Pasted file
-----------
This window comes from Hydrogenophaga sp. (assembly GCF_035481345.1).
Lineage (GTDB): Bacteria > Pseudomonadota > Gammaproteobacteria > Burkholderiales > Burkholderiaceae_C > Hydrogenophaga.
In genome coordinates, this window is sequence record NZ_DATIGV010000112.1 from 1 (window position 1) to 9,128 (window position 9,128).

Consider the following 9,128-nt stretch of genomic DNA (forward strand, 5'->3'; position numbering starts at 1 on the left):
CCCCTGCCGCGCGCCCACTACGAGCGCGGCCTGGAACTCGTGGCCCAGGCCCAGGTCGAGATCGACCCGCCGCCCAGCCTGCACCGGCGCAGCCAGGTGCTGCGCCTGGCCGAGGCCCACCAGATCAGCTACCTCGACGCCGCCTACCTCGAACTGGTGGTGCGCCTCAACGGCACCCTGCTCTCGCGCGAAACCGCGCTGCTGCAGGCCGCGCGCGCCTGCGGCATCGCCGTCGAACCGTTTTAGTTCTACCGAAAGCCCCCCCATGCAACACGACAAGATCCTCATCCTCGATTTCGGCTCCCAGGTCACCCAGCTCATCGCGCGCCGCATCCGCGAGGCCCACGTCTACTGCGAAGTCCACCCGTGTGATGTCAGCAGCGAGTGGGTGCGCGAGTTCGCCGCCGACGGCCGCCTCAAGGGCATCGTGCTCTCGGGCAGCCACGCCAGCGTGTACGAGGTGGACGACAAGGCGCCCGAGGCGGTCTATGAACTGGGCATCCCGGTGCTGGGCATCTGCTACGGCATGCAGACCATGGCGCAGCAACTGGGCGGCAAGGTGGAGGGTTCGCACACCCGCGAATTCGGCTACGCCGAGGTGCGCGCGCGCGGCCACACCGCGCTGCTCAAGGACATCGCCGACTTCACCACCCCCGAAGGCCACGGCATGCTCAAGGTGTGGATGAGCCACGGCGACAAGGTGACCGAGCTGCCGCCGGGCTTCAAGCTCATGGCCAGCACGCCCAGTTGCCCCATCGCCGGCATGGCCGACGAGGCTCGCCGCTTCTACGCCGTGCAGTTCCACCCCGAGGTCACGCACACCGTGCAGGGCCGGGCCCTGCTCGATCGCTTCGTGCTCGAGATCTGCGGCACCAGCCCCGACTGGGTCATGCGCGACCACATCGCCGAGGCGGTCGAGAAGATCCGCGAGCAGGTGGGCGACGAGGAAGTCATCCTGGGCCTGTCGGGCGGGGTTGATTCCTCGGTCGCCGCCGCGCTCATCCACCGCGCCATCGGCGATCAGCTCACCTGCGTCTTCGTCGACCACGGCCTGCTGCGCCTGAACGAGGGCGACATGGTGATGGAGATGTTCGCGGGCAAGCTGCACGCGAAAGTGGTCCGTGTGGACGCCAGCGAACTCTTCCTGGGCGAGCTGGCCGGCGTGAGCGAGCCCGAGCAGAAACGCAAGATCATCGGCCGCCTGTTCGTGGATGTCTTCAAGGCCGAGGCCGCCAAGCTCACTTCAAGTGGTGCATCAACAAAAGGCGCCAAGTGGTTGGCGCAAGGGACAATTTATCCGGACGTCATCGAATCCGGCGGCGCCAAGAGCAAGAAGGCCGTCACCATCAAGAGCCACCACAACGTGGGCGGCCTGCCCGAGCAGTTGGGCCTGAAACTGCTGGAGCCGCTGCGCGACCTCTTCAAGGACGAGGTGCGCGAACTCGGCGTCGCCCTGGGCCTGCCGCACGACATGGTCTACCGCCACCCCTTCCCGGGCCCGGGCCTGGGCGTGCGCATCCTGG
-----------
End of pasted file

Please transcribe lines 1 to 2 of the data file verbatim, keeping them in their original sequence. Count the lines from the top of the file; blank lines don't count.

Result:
This window comes from Hydrogenophaga sp. (assembly GCF_035481345.1).
Lineage (GTDB): Bacteria > Pseudomonadota > Gammaproteobacteria > Burkholderiales > Burkholderiaceae_C > Hydrogenophaga.